All The World’s Monsters Volume III, Part III
Mantagon vs. Mantapus! Next Week On SyFy!
Only Got Through L, M, And N, But There’s A Lot Of Good Stuff In Those Letters
Welcome to the third installment of my walkthrough of the third volume of the “All The World’s Monsters” series of quasi-D&D supplements from the late 70s/early 80s, when disco was dying and CB radios were the new Internet. Part I of the Third Part is here, and Part II of the Third Part is here, and the party of the second part is telling Judge Judy that she didn’t do it because no one saw her do it since she looked around before she did it and didn’t see anyone. Yeah, that happened.
The image to the left (or maybe top, right, or bottom depending on how this renders on your device) is not a lavoid, though it kind of looks like what someone would draw if told “draw a lavoid”. Wait, what’s a lavoid, you inquire?
Lavoid: A summoned creature that appears as moving rock, 9-12 feet high and 5-6 feet across. Or, you know, not a humanoid. When it attacks, it goes molten, doubling its speed and dexterity… which gives it a Dex of 30(!), or significantly higher in AD&D terms of the era than the greatest of greater gods. Go figure. Also, the lavoid “preceedes” (sic) the arrival of a light demon. This is good to know.
Leicht Geiste I, II, III: It’s… uhm, well, it’s this:
It has a Dex of 40, but this doesn’t add to its AC or attacks, so, not really sure what it does in terms of the game mechanics of the era. Maybe it’s really good at picking locks? (No, only thieves could pick locks.) As it gains hit points from being attacked, it evolves to a Leicht Geiste II, then III. If I played Pokemon, there’d be a Pokemon joke here, but I don’t, so there isn’t. Oh, its “natural prey” is undead, which means its natural prey is unnatural. David Attenborough just walked off the set. Further, it has a special liking for balrogs, which aren’t undead. Well, not in most settings. Who knows what it was back then, especially when companies large enough to be noticed didn’t say “balrog” for fear of attracting the most dreaded servants of the Dark Lord, the lawyers? No, we had “balors” and “bahlroggs” and “ba’al-rogs” and “wink wink nudge not a balrogs”. (That last one was nasty, 20 HD and a vorpal whip.)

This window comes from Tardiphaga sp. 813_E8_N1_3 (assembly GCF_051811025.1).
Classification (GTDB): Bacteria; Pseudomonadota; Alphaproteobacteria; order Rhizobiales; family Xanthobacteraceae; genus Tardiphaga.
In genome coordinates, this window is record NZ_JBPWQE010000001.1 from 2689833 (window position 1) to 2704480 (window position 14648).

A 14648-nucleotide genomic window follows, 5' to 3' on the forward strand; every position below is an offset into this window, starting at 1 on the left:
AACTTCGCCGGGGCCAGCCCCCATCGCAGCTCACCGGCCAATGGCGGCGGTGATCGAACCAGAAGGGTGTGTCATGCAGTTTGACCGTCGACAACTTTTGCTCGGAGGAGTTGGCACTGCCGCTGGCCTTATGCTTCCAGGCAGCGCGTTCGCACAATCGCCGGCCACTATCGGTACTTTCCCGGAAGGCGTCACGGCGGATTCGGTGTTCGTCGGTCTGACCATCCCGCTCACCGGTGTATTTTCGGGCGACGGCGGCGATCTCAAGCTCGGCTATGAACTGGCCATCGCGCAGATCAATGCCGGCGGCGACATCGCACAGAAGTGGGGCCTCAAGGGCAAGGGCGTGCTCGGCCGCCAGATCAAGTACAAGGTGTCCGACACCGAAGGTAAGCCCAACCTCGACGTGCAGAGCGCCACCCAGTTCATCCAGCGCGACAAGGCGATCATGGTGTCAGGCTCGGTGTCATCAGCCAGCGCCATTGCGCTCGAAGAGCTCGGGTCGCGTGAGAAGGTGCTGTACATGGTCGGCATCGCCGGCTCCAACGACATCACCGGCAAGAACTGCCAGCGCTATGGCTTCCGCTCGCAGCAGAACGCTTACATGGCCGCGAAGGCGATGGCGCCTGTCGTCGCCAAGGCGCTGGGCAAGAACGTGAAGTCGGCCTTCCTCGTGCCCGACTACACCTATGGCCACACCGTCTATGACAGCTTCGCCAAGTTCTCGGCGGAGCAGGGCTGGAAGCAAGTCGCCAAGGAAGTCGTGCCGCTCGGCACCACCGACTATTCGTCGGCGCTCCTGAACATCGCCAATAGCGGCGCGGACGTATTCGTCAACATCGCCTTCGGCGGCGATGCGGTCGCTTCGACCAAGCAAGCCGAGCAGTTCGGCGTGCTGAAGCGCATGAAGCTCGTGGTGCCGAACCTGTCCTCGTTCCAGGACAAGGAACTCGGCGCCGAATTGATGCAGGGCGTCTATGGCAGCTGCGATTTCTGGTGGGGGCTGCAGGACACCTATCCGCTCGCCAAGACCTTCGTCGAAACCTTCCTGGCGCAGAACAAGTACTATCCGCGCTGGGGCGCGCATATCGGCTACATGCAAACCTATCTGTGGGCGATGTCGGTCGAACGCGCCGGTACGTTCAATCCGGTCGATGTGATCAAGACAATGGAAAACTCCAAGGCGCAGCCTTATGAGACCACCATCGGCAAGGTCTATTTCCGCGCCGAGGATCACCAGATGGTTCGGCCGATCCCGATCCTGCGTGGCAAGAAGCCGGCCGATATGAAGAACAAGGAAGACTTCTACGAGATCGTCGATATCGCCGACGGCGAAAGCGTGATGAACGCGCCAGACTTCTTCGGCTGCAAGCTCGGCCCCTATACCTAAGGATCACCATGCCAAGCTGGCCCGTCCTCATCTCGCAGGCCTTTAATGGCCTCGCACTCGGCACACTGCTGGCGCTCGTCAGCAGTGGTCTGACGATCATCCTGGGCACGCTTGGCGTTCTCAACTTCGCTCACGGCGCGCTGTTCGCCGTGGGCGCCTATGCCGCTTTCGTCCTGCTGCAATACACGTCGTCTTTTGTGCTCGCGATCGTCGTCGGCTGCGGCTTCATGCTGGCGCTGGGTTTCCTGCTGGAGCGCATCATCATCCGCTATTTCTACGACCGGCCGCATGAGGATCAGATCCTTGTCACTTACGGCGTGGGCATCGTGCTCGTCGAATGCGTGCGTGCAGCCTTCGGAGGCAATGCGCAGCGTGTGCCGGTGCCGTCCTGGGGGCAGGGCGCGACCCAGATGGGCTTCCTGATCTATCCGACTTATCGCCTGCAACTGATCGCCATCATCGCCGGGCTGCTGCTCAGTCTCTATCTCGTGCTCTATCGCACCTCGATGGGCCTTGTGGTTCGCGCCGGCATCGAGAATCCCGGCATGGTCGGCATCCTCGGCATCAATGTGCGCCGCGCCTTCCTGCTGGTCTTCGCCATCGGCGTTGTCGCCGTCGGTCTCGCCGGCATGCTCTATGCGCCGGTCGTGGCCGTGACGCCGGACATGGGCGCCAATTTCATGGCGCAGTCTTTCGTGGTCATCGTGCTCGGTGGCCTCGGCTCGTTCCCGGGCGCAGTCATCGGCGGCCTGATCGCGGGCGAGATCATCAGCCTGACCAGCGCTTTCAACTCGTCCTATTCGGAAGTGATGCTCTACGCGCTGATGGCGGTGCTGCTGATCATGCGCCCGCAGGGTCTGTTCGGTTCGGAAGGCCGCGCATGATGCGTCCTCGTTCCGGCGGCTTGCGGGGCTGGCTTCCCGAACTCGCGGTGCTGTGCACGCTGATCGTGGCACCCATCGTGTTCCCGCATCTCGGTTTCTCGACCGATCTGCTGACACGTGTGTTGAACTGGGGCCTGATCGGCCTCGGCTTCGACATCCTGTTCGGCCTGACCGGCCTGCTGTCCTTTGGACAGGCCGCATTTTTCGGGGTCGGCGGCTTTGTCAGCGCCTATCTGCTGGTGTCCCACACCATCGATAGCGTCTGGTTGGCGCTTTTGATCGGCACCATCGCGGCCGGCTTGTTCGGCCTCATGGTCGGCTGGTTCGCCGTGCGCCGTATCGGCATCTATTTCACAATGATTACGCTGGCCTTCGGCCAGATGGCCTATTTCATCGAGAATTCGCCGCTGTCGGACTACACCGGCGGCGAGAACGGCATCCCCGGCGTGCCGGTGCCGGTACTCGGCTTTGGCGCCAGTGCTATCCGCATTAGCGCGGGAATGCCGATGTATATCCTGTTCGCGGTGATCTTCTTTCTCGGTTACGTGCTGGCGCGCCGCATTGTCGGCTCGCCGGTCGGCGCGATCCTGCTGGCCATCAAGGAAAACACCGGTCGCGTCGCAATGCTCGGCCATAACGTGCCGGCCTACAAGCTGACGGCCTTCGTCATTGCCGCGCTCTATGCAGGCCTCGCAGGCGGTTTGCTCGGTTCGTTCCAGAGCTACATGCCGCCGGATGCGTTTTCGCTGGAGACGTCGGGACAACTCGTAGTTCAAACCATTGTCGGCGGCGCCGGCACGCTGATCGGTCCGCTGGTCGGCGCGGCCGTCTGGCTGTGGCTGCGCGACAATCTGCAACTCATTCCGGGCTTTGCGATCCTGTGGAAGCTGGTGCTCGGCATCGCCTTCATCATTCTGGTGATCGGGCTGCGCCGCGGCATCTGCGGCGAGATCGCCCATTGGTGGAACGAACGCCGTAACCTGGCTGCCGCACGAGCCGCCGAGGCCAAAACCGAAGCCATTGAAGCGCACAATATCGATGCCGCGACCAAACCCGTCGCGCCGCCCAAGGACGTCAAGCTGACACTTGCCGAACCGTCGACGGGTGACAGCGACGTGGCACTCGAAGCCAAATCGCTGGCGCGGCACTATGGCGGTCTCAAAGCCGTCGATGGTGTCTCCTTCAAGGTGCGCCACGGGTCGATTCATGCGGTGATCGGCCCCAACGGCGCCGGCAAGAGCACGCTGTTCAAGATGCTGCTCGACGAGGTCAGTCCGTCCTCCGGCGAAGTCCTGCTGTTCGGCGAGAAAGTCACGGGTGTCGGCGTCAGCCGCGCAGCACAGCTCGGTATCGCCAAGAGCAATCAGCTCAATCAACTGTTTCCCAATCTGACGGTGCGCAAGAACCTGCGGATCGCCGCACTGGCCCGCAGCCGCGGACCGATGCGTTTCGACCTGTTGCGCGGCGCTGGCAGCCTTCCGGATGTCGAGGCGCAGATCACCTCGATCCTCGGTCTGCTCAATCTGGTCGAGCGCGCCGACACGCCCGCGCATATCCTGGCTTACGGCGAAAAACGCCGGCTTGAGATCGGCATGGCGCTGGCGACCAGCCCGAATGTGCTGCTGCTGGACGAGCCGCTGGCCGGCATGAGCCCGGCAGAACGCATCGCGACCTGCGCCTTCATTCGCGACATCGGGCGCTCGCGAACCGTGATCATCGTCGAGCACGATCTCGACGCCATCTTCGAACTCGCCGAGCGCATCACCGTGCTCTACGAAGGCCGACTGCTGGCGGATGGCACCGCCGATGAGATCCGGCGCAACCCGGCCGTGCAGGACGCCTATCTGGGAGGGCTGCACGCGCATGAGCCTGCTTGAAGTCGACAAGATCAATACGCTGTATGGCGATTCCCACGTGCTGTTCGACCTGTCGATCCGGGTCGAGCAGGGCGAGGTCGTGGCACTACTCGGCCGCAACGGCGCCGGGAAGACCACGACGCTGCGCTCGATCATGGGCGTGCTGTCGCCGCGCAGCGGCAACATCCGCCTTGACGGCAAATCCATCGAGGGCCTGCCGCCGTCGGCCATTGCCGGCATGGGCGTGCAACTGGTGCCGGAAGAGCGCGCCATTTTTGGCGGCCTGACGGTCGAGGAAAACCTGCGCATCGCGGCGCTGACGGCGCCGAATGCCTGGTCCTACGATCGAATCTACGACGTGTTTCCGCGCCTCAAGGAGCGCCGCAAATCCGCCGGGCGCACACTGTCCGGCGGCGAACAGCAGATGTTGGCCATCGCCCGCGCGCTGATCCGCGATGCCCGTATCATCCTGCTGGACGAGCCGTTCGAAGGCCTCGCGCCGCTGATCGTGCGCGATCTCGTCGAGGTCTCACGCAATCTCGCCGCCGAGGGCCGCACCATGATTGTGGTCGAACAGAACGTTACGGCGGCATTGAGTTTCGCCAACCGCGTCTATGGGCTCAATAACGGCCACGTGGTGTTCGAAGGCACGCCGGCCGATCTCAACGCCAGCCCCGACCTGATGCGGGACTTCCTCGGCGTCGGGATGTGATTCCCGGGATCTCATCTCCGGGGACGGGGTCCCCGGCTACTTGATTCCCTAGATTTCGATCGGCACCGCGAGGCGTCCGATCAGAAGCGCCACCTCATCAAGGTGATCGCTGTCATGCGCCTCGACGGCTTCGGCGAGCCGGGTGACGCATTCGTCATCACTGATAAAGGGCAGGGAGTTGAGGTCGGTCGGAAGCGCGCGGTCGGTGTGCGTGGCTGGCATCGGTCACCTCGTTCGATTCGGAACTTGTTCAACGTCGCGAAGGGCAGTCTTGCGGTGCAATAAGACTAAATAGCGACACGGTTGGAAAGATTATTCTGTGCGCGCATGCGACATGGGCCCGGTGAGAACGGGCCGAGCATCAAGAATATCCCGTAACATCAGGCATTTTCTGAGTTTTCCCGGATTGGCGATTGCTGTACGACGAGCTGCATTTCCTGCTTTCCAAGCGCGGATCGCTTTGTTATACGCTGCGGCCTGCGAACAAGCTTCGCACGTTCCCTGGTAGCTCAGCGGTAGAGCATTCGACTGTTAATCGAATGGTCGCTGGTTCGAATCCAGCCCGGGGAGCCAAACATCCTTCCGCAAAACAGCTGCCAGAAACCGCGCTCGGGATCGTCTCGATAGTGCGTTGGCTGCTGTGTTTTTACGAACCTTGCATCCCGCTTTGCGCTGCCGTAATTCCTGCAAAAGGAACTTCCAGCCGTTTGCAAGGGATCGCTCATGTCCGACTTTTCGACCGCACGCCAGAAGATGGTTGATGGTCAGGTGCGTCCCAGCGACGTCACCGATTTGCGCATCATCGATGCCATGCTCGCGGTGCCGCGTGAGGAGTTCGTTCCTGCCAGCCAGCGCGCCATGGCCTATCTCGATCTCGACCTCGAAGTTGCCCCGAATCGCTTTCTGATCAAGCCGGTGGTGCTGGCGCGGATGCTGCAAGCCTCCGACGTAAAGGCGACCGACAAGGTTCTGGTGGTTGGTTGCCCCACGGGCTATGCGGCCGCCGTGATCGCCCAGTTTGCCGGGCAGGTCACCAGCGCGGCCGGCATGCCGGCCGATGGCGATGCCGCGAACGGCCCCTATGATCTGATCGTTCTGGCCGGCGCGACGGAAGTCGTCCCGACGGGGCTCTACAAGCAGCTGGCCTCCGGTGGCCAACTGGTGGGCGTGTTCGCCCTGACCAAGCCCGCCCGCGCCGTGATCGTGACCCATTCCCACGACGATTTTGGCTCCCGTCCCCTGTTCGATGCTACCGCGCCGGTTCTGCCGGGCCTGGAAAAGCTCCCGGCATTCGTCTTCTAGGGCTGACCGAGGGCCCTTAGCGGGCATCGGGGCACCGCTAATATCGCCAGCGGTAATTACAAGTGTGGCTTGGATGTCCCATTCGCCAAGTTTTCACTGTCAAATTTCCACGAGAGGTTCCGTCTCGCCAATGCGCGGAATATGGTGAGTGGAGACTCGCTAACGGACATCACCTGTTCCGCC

Lightning Mound: A blob with a single tentacle that does lightning damage. Once it hits a victim, it does not let go until the target is dead. Since there were no real rules for grappling/breaking a grapple, a simple declaration of “No, it doesn’t let you go” was considered sufficient.
Player: But what if I…
Player: Look, I can….
Player: I have some extra potstickers.
GM: …OK, you can make a Strength check to break free.
Lion: Just a lion. Not a flying lion (though there was a leopard, flying, that I skipped over), or a lion-unicorn hybrid, or an eight-legged lion with a scorpion tail except the tail is coming out of its forehead and it’s immune to acid and charm for some reason. Nope, just a lion. Get in the car. This is lion country.
Manadon: A cross between a white dragon and a giant snake. Not to be confused with the….